2022 Website Post-Mortem

In 2022, I chose to rebuild my main website and portfolio and danielboyle.net. At the time, things at Amazon seemed incredible stable (a recent promotion, solid core business fundamentals, and a good team). I, like thousands of other Amazon employees are now staring down a suddenly the possibility of being one of thousands of employees laid off in the next week. While I wish I could claim some special bit of insight that lead me to start working on this nearly a year ago, the reality is that:

  1. Portfolios take a long time to build. This is a major criticism from the people who want to see portfolios removed from the hiring process. They effectively discriminate against people with full-time jobs, or multiple jobs, or family responsibilities, or something that reduces their free time. It’s a fair criticism, but as a person with family responsibilities, a full-time job, and hobbies, my free time is precious. I spent months gathering artifacts, working on content or design updates a bit at a time, between other commitments, in order to avoid a single large period of crunch.
  2. I began to dislike the content architecture of my previous site. All of my UX work was divided into two cases studies, which were overly long and awkward to read.
  3. One of my goals for the year had been to learn a modern JS framework and modernize my front-end development skills.


As mentioned, my previously portfolio organized all of my UX work from eBay into two case studies – one for Advertising, and one for Recommendations. This made them awkward to read – important information was removed from each project in order to keep them at a reasonable length for the overall page. Because I rarely retain the more ephemeral work – post-it notes, whiteboard sketches, and the link – this lead to the perception that I was only creating the UI.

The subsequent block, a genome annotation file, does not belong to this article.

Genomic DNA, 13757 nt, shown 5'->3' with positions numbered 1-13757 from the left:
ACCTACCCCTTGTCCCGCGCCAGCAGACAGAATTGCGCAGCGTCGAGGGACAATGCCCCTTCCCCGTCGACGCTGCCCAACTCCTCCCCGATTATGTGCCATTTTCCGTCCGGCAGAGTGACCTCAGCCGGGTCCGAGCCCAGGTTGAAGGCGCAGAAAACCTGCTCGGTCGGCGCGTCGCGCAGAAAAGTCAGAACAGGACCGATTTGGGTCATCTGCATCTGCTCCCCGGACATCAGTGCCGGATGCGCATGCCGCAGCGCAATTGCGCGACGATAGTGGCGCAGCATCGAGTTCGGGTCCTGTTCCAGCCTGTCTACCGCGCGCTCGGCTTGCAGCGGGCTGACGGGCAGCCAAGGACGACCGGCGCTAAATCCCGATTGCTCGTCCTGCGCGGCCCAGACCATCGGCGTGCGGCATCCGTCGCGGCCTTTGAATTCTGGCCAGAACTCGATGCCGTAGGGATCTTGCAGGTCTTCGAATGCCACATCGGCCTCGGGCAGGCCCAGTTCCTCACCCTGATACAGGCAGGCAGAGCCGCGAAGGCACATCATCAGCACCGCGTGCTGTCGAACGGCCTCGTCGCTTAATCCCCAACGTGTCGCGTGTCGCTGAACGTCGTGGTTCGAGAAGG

I decided to split each project into its own case study in order to find the space to better tell the story of each project. Each project leads with results and outcomes, before diving into the details that are organized in a common structure, focusing on scan-ability. As a hiring manager, the odds that I read a full case study right away are tiny – I’m looking for key words and signals to inform my decision to dive in to the details of your work. Treating myself and my managers as the customer for this content, I’m focusing on results first, with a strong hierarchy of headers and imagines to show process, iteration, and final delivery.

Technical changes

My previous website was a home-brewed PHP-based templating system. It worked quite well for what it was – it effectively separated the content from the presentation logic, so I was able to easily create and edit content sections. It was, however, still difficult to create an entirely new page from scratch, and the templating logic was more complex than it could have been. I wanted to explore a modern JS framework as an alternative to this, and settled on Next.JS. I had explored a few other options, but Next.JS was fast, reliable, and the getting started guide actually produced working code, unlike several frameworks I tried.

Next.JS, along with aggressive use of CSS variables also allowed me to essentially create a miniature design system, which allowed me to remove quite a bit of the redundancy and duplication that existing in my old site. It’s not a perfect platform, though. Next.JS, like many of the frameworks I looked at, injects a significant bit of CSS and Javascript for absolutely trivial tasks. My assumption is that the code assumes that its user can’t or won’t, for example, curate images to correctly fit the content – leading to significant bloat as it attempts to cover every edge case.


In the end, I don’t know that this will perform better or worse than my previous portfolio, nor would I even know how to measure that. There are so many factors that impact a potential job search.

At the very least I can say:

  1. I was able to learn to use a new technology.
  2. That technology has made it easier to develop multiple case studies.
  3. I think those case studies are more readable and better represent my capabilities and contributions.